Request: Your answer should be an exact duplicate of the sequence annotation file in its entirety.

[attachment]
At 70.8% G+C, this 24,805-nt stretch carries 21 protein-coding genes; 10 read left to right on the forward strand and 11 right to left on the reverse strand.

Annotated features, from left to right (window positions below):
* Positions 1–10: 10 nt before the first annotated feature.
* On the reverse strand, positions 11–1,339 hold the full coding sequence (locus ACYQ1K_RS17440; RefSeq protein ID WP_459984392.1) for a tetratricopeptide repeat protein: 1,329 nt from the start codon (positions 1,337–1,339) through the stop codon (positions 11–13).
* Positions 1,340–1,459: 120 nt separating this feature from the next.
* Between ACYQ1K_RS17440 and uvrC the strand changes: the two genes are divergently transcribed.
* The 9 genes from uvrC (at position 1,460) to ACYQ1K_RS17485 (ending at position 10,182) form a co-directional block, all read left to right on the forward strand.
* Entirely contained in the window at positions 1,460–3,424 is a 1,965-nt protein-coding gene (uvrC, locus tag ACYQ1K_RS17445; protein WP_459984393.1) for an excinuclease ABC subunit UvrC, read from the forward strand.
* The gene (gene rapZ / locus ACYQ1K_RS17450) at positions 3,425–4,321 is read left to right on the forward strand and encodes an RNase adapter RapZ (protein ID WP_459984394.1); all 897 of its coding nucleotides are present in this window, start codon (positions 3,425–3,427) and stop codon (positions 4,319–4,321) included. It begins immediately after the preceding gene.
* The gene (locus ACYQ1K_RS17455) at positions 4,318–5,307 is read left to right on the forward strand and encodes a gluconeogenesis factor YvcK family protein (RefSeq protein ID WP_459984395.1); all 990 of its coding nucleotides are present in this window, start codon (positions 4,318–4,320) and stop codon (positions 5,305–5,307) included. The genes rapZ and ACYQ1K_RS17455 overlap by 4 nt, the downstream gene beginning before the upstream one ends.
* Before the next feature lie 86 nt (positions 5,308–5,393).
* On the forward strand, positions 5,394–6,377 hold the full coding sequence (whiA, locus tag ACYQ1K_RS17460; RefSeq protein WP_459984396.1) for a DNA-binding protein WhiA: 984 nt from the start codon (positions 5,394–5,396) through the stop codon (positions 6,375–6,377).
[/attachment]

At 70.8% G+C, this 24,805-nt stretch carries 21 protein-coding genes; 10 read left to right on the forward strand and 11 right to left on the reverse strand.

Annotated features, from left to right (window positions below):
* Positions 1–10: 10 nt before the first annotated feature.
* On the reverse strand, positions 11–1,339 hold the full coding sequence (locus ACYQ1K_RS17440; RefSeq protein ID WP_459984392.1) for a tetratricopeptide repeat protein: 1,329 nt from the start codon (positions 1,337–1,339) through the stop codon (positions 11–13).
* Positions 1,340–1,459: 120 nt separating this feature from the next.
* Between ACYQ1K_RS17440 and uvrC the strand changes: the two genes are divergently transcribed.
* The 9 genes from uvrC (at position 1,460) to ACYQ1K_RS17485 (ending at position 10,182) form a co-directional block, all read left to right on the forward strand.
* Entirely contained in the window at positions 1,460–3,424 is a 1,965-nt protein-coding gene (uvrC, locus tag ACYQ1K_RS17445; protein WP_459984393.1) for an excinuclease ABC subunit UvrC, read from the forward strand.
* The gene (gene rapZ / locus ACYQ1K_RS17450) at positions 3,425–4,321 is read left to right on the forward strand and encodes an RNase adapter RapZ (protein ID WP_459984394.1); all 897 of its coding nucleotides are present in this window, start codon (positions 3,425–3,427) and stop codon (positions 4,319–4,321) included. It begins immediately after the preceding gene.
* The gene (locus ACYQ1K_RS17455) at positions 4,318–5,307 is read left to right on the forward strand and encodes a gluconeogenesis factor YvcK family protein (RefSeq protein ID WP_459984395.1); all 990 of its coding nucleotides are present in this window, start codon (positions 4,318–4,320) and stop codon (positions 5,305–5,307) included. The genes rapZ and ACYQ1K_RS17455 overlap by 4 nt, the downstream gene beginning before the upstream one ends.
* Before the next feature lie 86 nt (positions 5,308–5,393).
* On the forward strand, positions 5,394–6,377 hold the full coding sequence (whiA, locus tag ACYQ1K_RS17460; RefSeq protein WP_459984396.1) for a DNA-binding protein WhiA: 984 nt from the start codon (positions 5,394–5,396) through the stop codon (positions 6,375–6,377).